Life after Parliament prorogation | Sunday Observer

Life after Parliament prorogation

Shortly before President Maithripala Sirisena left for the Commonwealth Heads of Government Meeting (CHOGM) in London, on April 12 he issued an order proroguing Parliament, ensuring that the 225-member national legislature could not sit or conduct business until its new session recommences on May 8.

Reasons for the order to suspend Parliament sittings were never provided by the Presidential Media Division, but aides said, the move was aimed at preventing major political manoeuvering in the House while President Sirisena was overseas, after 16 SLFP Ministers quit the Government after voting in favour of the No Confidence Motion against Prime Minister Ranil Wickremesinghe on April 4. The SLFP 16 have threatened to sit in Opposition and collaborate with the Mahinda Rajapaksa led Joint Opposition going forward. The move makes the SLFP position in the Government tenuous, with only 25 out of the 41 members who decided to back President Sirisena and Premier Wickremesinghe’s National Unity coalition remaining within the administration. In any event, only two sittings of Parliament were scheduled for the remainder of the month following the New Year holidays, on the 19 and 23 of April.

When Parliament reconvenes on May 8, President Maithripala Sirisena is expected to make the Government’s Policy Statement or Throne Speech.

During a prorogation, no motions or questions can be tabled in Parliament and the order by the President brings all parliamentary business to a halt. The prorogation means all existing Parliament committees will lapse and new committees will have to be appointed when Parliament is reconvened. The prorogation of the Parliament came as a surprise, as only hours earlier the President had sworn-in four Cabinet Ministers to fill vacancies created by the defection of 16 SLFP Parliamentarians to the Opposition, including six Cabinet Ministers besides State and Deputy Ministers. A full Cabinet reshuffle is expected to be carried out on April 23. Chief of Staff and Deputy Secretary General of Parliament, Neil Iddawala told the Sunday Observer that according to the past practice and convention in Parliament a prorogation is a temporary recess of Parliament.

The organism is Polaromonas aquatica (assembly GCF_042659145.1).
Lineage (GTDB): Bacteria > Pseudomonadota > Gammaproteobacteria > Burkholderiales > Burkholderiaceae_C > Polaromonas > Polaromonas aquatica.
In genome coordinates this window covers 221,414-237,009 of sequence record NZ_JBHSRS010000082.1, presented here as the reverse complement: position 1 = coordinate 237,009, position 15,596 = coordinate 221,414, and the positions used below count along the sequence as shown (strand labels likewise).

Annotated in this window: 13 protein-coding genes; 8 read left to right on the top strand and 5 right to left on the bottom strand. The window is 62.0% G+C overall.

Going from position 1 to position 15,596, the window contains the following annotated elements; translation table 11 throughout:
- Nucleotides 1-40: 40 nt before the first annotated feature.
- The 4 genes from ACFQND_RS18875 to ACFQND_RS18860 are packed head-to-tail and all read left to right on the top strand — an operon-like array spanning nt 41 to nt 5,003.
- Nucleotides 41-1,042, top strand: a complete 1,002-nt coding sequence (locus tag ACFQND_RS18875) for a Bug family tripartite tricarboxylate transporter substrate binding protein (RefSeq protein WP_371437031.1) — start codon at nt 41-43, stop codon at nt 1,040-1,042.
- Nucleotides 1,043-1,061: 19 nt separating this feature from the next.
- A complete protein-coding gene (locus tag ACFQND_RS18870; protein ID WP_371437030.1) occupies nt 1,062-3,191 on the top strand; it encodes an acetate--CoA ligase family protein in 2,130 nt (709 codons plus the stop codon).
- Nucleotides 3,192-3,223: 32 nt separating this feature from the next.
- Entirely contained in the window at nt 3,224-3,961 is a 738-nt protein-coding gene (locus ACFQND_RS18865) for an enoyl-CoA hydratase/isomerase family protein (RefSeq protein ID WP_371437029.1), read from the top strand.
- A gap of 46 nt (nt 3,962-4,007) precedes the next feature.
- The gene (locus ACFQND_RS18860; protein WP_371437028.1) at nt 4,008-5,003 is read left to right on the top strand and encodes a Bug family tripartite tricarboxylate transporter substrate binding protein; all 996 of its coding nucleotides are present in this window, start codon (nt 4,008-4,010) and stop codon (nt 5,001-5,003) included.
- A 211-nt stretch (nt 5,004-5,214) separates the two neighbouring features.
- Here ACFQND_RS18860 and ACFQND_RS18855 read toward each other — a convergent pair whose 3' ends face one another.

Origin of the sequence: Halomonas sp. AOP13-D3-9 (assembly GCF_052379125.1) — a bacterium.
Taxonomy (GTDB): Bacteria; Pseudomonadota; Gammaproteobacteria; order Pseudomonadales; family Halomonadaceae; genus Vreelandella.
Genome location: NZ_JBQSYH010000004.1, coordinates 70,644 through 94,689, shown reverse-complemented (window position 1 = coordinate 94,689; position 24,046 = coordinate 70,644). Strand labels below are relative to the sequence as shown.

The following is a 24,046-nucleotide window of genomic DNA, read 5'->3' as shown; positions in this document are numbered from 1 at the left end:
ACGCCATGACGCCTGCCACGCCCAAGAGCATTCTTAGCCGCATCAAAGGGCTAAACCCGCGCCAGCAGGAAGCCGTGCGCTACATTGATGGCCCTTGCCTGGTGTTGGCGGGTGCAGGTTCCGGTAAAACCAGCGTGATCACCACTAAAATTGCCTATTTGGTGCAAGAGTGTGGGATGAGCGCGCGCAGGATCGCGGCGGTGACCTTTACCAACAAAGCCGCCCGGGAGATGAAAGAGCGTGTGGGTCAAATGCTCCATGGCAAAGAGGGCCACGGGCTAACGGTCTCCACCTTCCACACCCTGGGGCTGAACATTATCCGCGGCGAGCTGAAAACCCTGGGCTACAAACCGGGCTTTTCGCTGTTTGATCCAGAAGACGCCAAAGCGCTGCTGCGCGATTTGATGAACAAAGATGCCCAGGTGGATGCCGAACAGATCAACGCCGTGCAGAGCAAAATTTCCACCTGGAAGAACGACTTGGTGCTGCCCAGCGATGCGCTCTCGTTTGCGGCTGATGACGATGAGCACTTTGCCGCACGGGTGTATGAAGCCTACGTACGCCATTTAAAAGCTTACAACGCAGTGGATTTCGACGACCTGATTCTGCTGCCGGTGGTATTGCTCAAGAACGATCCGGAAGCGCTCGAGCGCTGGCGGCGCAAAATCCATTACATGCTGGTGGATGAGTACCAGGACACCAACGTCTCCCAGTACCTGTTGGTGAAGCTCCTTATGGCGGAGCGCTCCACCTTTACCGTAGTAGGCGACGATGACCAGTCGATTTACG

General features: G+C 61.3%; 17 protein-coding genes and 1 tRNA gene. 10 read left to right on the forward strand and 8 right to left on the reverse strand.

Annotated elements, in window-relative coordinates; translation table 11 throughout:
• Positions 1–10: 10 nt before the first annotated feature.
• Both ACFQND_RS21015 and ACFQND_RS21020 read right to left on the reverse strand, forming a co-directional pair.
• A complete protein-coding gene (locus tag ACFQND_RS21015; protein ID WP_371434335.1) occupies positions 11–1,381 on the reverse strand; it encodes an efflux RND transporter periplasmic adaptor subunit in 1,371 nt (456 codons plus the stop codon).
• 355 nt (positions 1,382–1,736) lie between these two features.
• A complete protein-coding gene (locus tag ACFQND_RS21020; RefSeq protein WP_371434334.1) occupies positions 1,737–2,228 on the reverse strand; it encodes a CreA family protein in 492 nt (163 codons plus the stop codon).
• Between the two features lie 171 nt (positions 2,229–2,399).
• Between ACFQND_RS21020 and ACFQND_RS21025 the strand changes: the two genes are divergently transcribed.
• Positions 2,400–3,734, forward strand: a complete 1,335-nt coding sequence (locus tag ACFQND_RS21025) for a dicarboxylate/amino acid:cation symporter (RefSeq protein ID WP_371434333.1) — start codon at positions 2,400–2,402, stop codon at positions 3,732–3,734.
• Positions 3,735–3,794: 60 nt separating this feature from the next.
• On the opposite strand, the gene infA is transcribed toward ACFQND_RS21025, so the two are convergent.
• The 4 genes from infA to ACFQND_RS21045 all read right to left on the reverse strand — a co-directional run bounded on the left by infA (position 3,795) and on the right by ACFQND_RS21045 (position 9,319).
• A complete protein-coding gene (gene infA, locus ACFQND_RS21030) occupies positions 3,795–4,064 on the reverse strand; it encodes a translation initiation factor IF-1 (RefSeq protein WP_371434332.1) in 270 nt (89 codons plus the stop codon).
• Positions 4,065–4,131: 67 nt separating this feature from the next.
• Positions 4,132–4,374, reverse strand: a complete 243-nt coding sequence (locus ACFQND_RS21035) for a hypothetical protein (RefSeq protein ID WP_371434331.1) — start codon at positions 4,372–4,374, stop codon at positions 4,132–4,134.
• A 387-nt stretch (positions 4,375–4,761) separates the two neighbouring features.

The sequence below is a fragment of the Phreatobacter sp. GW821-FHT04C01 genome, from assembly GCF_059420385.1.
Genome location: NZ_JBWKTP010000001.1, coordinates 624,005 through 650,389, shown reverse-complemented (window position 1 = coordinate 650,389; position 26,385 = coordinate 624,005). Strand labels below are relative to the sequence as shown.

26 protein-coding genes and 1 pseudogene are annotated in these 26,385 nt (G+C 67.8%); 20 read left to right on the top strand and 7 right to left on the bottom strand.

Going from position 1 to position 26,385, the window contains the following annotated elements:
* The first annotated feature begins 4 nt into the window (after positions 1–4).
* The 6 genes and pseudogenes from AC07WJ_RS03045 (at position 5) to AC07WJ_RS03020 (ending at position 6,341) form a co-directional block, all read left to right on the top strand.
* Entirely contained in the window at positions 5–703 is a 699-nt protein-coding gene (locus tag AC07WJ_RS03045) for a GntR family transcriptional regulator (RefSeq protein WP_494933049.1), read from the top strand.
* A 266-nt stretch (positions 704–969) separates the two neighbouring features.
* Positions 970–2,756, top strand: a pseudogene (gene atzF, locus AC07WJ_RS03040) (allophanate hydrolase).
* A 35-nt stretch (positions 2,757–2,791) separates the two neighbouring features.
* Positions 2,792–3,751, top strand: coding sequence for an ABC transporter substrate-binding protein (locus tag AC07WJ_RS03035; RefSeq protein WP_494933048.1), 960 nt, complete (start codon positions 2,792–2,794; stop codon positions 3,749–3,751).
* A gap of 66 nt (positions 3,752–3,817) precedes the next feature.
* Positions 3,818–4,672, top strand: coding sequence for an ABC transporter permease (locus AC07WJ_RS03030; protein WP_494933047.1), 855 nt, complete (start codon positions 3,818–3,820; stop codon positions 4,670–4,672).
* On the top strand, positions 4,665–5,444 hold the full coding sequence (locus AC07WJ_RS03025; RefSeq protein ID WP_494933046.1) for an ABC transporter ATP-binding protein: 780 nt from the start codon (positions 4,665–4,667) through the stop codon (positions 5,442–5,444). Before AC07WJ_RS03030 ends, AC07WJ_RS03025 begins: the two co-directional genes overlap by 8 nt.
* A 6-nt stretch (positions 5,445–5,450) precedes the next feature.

However, a prorogation should not extend to a period of more than two months and is done by Presidential Proclamation, Iddawela said. According to the Deputy Secretary General of Parliament, even though there are no sittings of the House, the Speaker, Deputy Speaker, the Deputy Chairman of Committees and the Members of Parliament retain their Parliamentary Membership though they do not attend meetings.

“But, all current Business before the House and all proceedings pending at the time of prorogation are quashed except impeachments, if any, as an effect of the prorogation,” he explained. Iddawala further said a prorogation does not put an end to pending business. Therefore, a pending matter may be proceeded with from that stage onwards after the commencement of the new session. Similarly, any business pending before a Committee could continue during the new session. At the beginning of a new session, all items of business in the Order Paper need to be introduced if it is desired to continue with them. Therefore, all Bills need to be reintroduced.

The total discretionary power of the President to prorogue Parliament at any time was challenged by the Speaker in his ruling of November 3, 2003 where it is stated that Parliament should not be prorogued against its will and the Presidential power should not be abused for partisan political purposes.

Iddawela added that at the beginning of a new session, Consultative Committees and the Select Committees would need to be reconstituted. The Committee on High Posts could continue to function even during a prorogation. He said, in terms of Article 70(4) of the Constitution, all matters brought before Parliament that have not been dealt with at the time of prorogation of Parliament may proceed during the next Session.